I really have grown fond of avg's pc tuneup.
Normally I in the past didn't use such utilities, but I
tried (and paid!) for it once, and love it. Still use the
free avg antivirus though.
I would have recommended to upgrade to Win 7 and
wipe the whole drive. Never really liked Vista that much.
Seemed like only a little better than that old Longhorn
beta there was going around for a while.
But I would also just take at least a glance at the drive to
see how much free space there is on it.
On 11/3/12, Steve Kinney <ad...@pilobilus.net> wrote:
> On 11/03/2012 09:02 PM, Jernej Simončič wrote:
>> On Sat, 03 Nov 2012 13:22:52 -0400, Steve Kinney wrote:
>>> I would run a "registry cleaner"
>> Don't. Just don't. At best, they do nothing, and at worst they screw up
>> machine (had to fix too many machines that "registry cleaners" and
>> "optimizers" left in unusable state).
> The first thing a registry cleaner does - if it's a decent one like
> the Wise cleaner - is back up the existing registry files to a
> location where they won't be overwritten during the OS-native
> registry backup rotation. Then it conducts a scan and removes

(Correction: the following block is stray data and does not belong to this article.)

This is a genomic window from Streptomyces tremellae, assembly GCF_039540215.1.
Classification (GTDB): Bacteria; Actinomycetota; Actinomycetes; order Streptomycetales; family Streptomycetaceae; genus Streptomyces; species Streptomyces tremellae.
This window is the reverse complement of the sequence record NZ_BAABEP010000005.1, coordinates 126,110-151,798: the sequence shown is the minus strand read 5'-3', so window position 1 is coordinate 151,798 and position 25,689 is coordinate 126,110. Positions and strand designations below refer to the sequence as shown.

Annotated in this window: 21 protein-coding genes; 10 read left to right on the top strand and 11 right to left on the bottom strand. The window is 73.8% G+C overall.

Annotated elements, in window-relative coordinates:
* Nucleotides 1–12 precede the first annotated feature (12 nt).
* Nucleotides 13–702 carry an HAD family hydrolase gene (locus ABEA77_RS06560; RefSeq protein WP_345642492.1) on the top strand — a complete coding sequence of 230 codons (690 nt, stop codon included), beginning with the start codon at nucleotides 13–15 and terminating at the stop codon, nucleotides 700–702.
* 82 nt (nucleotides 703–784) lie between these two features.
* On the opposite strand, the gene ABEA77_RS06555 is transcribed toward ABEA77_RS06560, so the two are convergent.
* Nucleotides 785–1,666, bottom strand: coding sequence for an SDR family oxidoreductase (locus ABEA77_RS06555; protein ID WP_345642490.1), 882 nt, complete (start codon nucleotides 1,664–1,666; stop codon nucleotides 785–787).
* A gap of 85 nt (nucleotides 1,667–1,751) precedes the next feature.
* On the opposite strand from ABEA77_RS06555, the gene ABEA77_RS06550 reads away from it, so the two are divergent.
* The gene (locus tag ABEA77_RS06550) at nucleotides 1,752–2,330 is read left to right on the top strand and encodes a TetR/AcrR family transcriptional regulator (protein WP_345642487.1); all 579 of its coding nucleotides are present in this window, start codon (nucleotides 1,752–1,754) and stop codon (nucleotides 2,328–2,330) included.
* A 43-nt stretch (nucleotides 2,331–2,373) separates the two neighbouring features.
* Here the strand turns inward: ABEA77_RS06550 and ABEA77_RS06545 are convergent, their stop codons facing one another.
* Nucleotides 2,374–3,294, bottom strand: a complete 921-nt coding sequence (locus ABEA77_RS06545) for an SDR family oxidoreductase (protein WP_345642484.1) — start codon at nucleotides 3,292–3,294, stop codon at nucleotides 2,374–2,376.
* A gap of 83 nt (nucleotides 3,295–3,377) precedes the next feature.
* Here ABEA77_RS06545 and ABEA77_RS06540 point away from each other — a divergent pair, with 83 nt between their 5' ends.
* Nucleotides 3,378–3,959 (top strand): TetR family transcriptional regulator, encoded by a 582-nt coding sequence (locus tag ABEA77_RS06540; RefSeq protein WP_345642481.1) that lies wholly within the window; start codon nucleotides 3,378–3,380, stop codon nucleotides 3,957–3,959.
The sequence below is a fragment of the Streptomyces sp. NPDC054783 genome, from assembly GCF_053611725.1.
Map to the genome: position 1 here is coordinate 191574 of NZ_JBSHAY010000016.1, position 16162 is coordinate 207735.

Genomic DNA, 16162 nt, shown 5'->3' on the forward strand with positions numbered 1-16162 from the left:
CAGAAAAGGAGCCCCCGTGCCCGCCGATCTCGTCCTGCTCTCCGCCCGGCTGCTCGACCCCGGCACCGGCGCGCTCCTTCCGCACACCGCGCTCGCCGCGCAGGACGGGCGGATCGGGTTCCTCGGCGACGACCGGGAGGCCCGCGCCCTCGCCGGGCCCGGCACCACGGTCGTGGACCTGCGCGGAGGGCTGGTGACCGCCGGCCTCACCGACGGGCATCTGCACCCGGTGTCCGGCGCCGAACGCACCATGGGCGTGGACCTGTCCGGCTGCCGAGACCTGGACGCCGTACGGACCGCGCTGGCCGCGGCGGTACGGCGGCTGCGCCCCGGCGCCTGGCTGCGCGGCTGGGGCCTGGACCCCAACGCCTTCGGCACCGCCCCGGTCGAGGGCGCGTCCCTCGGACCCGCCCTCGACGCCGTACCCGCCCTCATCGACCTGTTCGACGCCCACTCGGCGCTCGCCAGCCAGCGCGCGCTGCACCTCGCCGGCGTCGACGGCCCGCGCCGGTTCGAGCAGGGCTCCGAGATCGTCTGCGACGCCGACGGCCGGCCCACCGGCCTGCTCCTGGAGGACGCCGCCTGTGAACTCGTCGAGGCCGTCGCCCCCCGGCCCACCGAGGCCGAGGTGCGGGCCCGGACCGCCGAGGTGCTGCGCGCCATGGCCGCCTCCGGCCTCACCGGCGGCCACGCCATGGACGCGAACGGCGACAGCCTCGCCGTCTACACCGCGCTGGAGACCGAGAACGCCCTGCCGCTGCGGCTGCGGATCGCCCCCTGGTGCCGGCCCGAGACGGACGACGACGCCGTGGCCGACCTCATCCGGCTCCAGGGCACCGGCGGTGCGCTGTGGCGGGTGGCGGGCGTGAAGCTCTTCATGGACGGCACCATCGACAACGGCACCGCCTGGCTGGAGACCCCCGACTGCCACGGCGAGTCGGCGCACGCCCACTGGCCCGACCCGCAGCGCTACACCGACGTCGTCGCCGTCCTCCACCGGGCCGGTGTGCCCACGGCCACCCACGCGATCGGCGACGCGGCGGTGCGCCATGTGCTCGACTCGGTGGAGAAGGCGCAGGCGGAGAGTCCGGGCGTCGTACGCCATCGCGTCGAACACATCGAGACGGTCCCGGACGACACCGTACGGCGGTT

> orphaned keys that point to non-existent files and directories,
> redundant keys, etc. In some cases, I have seen processes that
> access the registry frequently, i.e. complex application start-up
> routines - run 2x faster after cleaning. Usually the result is not
> quite that impressive.
> In a hypothetical worst case where damage is done by the cleaning
> process - something I have never seen happen in a few hundred
> practical cases - the saved registry can be restored with a single
> command and, in effect, "nothing happened at all." Any problems
> that need repair are the same ones that were there before the
> registry cleaner was tried.
> Progressive registry bloat is a feature, not a bug. It makes a
> computer with a Microsoft operating system appear to be "getting old
> and slowing down," which is a Good Thing if you are selling
> computers or operating systems. Not so good if you are the user who
> owns the machine in question.
> The best repair for any Microsoft operating system is to replace it
> with an operating system that works, or, failing that, reinstall the
> one that came with the machine. But sometimes that's not an option,
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